This leaves you with the opportunity to come in and tweak the room to meet all the necessary regulations – something which is often far less complicated than you might think.
For example, it might be that there is no door at the bottom of the stairs, or the stairs which have been put in have the wrong tread size or head height. Or maybe you just need to add in another skylight to let in enough light. Check the regulations and why that specific room isn’t currently classified as a bedroom and then see if you can fix it!
Just make sure in all of these layout changes that you are sticking to all the necessary planning laws and safety regulations…and always bear in mind what kind of wall it is that you plan on moving.
If the wall is a “stud” wall, then it means it is essentially just a wooden frame with some boards and plaster…so it’s very easy and cheap to move. However, if the wall is solid, it might be load-bearing and important for the structural rigidity of the property.
You can normally tell by knocking on the wall and listening to if it is hollow (indicating a stud wall) or not (indicating a solid wall). But always get a qualified builder or surveyor to check before you commit to the property!
3. New Shiny Appeal
There are a lot of small touches which you can make to a property to make it attractive (and therefore valuable) to prospective buyers.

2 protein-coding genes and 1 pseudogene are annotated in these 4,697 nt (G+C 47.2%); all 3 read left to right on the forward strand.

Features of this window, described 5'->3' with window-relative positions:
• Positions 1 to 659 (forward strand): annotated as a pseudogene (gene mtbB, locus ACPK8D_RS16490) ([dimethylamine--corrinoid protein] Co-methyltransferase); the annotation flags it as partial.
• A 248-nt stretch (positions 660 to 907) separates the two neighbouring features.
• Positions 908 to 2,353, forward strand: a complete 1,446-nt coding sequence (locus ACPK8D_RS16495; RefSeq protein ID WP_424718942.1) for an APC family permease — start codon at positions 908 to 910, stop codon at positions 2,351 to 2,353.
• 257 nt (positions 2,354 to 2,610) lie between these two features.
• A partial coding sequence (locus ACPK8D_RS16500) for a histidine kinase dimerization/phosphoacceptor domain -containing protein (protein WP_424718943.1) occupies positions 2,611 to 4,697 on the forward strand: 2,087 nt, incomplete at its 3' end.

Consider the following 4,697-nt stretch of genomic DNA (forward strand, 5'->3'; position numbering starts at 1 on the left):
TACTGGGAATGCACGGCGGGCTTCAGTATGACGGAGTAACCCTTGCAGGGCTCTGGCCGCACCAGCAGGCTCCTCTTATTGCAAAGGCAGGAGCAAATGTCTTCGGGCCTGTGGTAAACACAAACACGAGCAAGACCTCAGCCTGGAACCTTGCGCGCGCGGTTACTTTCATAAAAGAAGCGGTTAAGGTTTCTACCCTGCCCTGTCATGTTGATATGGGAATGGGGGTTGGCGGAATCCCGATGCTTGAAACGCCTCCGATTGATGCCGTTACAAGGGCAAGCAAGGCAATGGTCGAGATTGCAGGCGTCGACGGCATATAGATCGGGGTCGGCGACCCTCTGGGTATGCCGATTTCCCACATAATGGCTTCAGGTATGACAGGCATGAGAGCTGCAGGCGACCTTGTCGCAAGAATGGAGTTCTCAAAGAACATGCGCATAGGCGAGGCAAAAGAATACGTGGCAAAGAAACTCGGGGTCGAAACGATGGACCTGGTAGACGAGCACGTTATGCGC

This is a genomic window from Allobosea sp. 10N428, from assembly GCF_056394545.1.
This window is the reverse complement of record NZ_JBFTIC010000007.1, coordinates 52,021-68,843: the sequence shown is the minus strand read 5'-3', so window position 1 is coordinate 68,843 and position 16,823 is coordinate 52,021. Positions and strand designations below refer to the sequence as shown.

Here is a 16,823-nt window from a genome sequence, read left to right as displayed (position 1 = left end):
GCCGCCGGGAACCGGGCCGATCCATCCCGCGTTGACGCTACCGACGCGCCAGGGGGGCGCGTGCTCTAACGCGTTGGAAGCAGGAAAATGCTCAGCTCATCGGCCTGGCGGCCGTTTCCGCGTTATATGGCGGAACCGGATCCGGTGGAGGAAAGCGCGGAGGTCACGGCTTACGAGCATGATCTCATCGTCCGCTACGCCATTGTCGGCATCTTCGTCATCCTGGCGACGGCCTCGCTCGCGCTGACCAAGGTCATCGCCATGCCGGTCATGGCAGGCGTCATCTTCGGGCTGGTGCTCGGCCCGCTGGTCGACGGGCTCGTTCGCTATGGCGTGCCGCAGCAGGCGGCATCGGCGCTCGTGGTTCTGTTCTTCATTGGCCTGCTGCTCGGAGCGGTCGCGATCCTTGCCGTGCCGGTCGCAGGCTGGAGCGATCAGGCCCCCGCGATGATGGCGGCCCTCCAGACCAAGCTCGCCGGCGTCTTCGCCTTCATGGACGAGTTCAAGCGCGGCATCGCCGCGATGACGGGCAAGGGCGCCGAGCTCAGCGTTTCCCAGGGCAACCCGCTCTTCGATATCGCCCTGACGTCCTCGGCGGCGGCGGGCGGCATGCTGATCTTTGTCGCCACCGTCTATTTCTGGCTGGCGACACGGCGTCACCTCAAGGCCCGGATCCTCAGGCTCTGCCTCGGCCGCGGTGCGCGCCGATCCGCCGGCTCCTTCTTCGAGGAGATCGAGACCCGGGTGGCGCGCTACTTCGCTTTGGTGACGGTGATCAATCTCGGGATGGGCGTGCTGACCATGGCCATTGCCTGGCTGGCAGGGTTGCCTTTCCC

A great, low cost example of this is adding slightly fancy taps and handles onto otherwise fairly low range kitchens and bathrooms. Having a nice, modern chrome mixer tap on a sink can suddenly upgrade the feel of the whole room without having to get a high-end kitchen installed.
And the same is true of door handles. A very bog-standard door will look much fancier if it has a modern handle on it and all for the cost of a few £s!
Another example is lighting…how different does a room feel when there are spotlights installed instead of one, lonely bare pendant light hanging down and crying out for a lamp shade?!
And let’s not forget the outside space. Given everything that has happened in the past year, outside space is in demand more than ever. So, it is well worth your effort emphasising any outside space which is available with your property.
For example, if you spend a little balcony available – put a nice pot plant or two out there. If you have a garden, make sure the wall or fence look tidy and consider turfing the area or putting down a ground sheet and some grey slate stones etc.
It’s a well-established rule amongst many property experts that if you spend £1000 improving the outside space, you will be adding around £3-5,000 to the value! Now that is a return on investment not to be missed!!
Whatever you choose to do in a refurbishment, just make sure you keep the end in mind and tailor the work you are doing to best suit the viewpoints of your buyers/tenants or surveyors.
If you have any questions, please don’t hesitate to get in touch and find out how Nala Coaching can help you make life-changing money through property.